COVID-19, America’s Middle East Wars & the Ruling Class

August 24, 2021

Carson Holloway

Washington Fellow

This essay originally was published by RealClearPolitics on August 24, 2021.

Watching the fervor with which our elites press their anti-COVID prescriptions, we might be led to ask: “When is the last time that recognized experts, the national leadership of both parties, and the entire mainstream media agreed that a certain line of policy was necessary to America’s safety?”

The answer: “War in the Middle East.” 

This would make a good joke if the implications were not so grim. 

Thus we recall that unanimity, certitude, and zealotry among America’s governing classes is not exactly a rock-solid guarantee of wisdom. Indeed, our elites — and all Americans — would do well to ponder seriously the parallels between our wars in Afghanistan and Iraq and the present ongoing COVID crisis. 

In the first place, both situations have been marked by an extreme emotionalism and moralism that can only undermine the possibility of rational public deliberation. In both cases a sense of emergency has been used by the country’s most powerful voices in order to silence and discredit dissenting (and even cautionary) voices. Those who questioned the wars were called unpatriotic. Those today who question the establishment’s COVID prescriptions are accused of being “anti-science” or having a depraved indifference to human life. 

In the second place, in both cases the country’s elites have displayed an extreme and foolish confidence in social engineering. In the early 2000s, the nation’s leaders talked as if toppling the Taliban and Saddam would transform those nations in America’s image — as if destroying governments could undo centuries of historical and cultural development. 

Today, our elites are astonished, frustrated, and angry that ordinary people don’t want to wear masks, even though mask-wearing obviously frustrates natural human sociability (which depends to a considerable extent on seeing other people’s faces) and, in any case, is contrary to a lifetime of habituation for everybody. They are similarly flummoxed and increasingly enraged that their cheerleading and bullying cannot convince everybody to vaccinated — as if ordinary people should be glad to try a brand new vaccine in order to control a virus that is not a serious threat to most people. Memo to our allegedly enlightened rulers: Human reality is not as subject to political manipulation as you think it is.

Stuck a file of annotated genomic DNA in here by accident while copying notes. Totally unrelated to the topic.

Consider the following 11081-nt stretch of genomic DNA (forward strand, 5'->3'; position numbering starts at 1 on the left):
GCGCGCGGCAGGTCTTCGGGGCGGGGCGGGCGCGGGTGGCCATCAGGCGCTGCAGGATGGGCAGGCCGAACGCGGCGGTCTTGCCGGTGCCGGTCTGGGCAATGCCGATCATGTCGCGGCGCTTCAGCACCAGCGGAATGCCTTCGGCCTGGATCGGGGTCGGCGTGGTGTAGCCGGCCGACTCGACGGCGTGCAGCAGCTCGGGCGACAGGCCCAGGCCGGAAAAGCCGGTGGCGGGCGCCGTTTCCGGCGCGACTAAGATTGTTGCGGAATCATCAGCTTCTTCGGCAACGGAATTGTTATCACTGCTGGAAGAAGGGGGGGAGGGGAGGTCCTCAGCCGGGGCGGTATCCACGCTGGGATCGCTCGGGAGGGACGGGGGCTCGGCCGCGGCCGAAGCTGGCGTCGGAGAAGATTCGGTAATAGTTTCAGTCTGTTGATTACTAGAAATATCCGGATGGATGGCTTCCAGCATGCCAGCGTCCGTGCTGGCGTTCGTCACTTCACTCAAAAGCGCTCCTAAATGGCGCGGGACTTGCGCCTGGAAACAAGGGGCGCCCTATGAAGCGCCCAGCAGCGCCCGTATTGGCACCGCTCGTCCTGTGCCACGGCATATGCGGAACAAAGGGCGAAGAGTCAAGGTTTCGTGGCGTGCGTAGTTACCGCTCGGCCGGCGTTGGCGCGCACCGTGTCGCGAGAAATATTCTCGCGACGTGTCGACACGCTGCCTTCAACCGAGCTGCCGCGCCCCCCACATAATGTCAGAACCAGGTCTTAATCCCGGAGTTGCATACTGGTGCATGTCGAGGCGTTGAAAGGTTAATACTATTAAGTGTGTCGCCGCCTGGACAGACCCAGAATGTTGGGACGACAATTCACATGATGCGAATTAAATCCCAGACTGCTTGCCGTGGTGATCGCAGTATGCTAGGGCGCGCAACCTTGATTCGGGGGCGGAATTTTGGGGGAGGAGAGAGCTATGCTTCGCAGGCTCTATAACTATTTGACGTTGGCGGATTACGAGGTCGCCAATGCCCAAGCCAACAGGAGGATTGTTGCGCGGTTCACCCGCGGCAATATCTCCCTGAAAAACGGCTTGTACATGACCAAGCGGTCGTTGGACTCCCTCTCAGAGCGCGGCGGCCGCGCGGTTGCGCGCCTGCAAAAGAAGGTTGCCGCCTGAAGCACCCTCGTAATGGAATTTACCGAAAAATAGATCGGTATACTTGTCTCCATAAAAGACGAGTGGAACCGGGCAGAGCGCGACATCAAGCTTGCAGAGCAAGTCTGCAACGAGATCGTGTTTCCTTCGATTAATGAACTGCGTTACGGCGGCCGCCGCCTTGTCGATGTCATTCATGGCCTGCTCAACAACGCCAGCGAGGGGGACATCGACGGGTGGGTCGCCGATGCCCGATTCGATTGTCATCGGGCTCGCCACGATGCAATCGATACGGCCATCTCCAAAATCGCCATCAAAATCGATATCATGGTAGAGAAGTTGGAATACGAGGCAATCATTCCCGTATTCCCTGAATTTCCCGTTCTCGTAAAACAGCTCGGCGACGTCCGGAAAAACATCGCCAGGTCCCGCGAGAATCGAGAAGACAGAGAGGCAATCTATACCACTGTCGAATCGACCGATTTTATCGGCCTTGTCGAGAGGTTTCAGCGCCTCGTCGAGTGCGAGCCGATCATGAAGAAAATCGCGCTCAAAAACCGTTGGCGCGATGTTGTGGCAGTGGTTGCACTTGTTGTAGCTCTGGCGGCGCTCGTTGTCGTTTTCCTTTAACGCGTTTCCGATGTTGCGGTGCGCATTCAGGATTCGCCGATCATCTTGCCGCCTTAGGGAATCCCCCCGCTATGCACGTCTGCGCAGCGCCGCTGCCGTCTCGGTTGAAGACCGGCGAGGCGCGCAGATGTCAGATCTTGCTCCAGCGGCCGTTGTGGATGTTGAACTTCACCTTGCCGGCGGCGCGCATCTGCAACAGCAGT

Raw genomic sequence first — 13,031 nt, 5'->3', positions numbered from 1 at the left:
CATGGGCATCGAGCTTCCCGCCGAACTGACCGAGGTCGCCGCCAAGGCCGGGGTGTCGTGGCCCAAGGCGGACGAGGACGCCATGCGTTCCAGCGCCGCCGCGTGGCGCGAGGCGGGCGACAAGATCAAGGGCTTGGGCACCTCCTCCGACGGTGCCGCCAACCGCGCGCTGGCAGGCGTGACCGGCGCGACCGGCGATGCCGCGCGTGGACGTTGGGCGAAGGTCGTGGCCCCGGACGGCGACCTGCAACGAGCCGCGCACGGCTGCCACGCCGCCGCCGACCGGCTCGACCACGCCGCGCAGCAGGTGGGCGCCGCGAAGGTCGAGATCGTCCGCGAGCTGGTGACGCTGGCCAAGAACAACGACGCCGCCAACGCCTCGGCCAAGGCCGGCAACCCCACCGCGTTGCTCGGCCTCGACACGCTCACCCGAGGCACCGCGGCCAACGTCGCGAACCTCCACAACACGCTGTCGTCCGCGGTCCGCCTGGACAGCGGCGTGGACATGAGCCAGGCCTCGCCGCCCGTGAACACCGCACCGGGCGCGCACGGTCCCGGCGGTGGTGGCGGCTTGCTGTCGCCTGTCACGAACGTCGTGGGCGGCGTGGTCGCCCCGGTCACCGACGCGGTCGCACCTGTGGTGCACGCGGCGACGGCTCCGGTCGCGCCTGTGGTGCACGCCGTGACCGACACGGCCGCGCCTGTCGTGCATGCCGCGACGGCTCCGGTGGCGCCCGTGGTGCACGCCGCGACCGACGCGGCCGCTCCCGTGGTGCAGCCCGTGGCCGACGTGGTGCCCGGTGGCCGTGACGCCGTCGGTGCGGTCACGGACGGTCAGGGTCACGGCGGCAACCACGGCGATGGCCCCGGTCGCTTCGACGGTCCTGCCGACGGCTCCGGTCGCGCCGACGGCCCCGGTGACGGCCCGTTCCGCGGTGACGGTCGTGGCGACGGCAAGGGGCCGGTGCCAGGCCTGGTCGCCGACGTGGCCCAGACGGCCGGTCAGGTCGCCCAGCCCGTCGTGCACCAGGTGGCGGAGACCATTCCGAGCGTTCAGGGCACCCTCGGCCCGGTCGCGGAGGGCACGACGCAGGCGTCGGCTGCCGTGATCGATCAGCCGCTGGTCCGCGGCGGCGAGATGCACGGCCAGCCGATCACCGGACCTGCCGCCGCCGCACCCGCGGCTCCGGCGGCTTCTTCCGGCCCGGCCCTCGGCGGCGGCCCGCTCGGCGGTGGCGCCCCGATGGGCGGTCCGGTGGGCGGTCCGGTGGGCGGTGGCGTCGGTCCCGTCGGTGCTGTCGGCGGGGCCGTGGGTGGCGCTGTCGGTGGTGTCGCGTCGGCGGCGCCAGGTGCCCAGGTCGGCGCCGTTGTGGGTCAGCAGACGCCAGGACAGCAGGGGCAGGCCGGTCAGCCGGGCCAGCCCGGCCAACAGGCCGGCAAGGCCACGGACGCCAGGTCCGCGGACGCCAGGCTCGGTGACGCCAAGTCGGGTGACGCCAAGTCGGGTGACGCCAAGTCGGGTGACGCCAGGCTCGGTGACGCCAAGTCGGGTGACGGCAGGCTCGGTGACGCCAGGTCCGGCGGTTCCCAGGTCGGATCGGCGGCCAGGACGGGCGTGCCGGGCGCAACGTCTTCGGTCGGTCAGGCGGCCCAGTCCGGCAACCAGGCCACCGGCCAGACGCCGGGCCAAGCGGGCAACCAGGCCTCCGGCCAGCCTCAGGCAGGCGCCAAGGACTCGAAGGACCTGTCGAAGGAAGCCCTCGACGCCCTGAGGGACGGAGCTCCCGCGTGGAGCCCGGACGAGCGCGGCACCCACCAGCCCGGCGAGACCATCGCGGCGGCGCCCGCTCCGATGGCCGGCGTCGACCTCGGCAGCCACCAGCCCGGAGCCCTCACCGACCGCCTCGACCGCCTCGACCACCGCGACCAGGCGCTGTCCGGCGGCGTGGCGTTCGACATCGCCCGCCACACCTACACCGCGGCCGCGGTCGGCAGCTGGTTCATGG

Finally, in both cases our elites have led the country in expending vast sums of money with no realistic chance of meeting the fairyland “goals” that have been placed before the public. It was relatively easy and certainly necessary to punish Al-Qaeda and the Taliban for 9-11. It was relatively easy but not so obviously necessary to bring down Saddam. But we have not succeeded in remaking the Middle East, as the current debacle in Afghanistan demonstrates. Similarly, while our massive mobilization against the pandemic may have stopped our hospitals from being overrun, it is becoming increasingly obvious that none of the (very costly) policies foisted on the country will succeed in making COVID just go away. 

Our Middle East wars and our response to COVID reveal underlying tendencies that are not reassuring with regard to the nation’s future. Can a country last long when it can be panicked, every twenty years, into spending trillions of dollars to address problems that, while real, are not even close to existential? Can it maintain the will to do anything to address problems in a realistic way after being repeatedly disillusioned by the inevitable failure of impossible promises? 

War in the Middle East and the war on COVID may also end up having significant (and unintended) political consequences. Although the public genuinely had war fever in the aftermath of 9-11, it eventually regretted the extended wars into which the country had been led.  It took out its regret on its leaders, first by electing Democrats in 2006 and 2008, and later by handing Donald Trump the Republican nomination and then the presidency.   

The present crisis is different, but not in ways that should reassure our rulers. In truth, the public has never been as panicked by COVID as our elites have been. Many people have gone along with the restrictions only grudgingly. Also, unlike our Middle Eastern wars, the war on COVID is not only costly and embarrassing but disruptive of the lives of ordinary Americans. If it turns out that our elites cannot solve the problem as promised — as seems increasingly likely — the public may turn on them more fiercely than before. 

To prevent this outcome, America’s governing elites would have to do three things: stop the hysteria, end the utopian promises to eradicate COVID, and return the country to something as close to normal as possible, while taking prudent measures to protect the most vulnerable. Based on recent experience, there is no reason to think that our elites have the humility or wisdom to do these things. Accordingly, we are probably in for even more interesting times.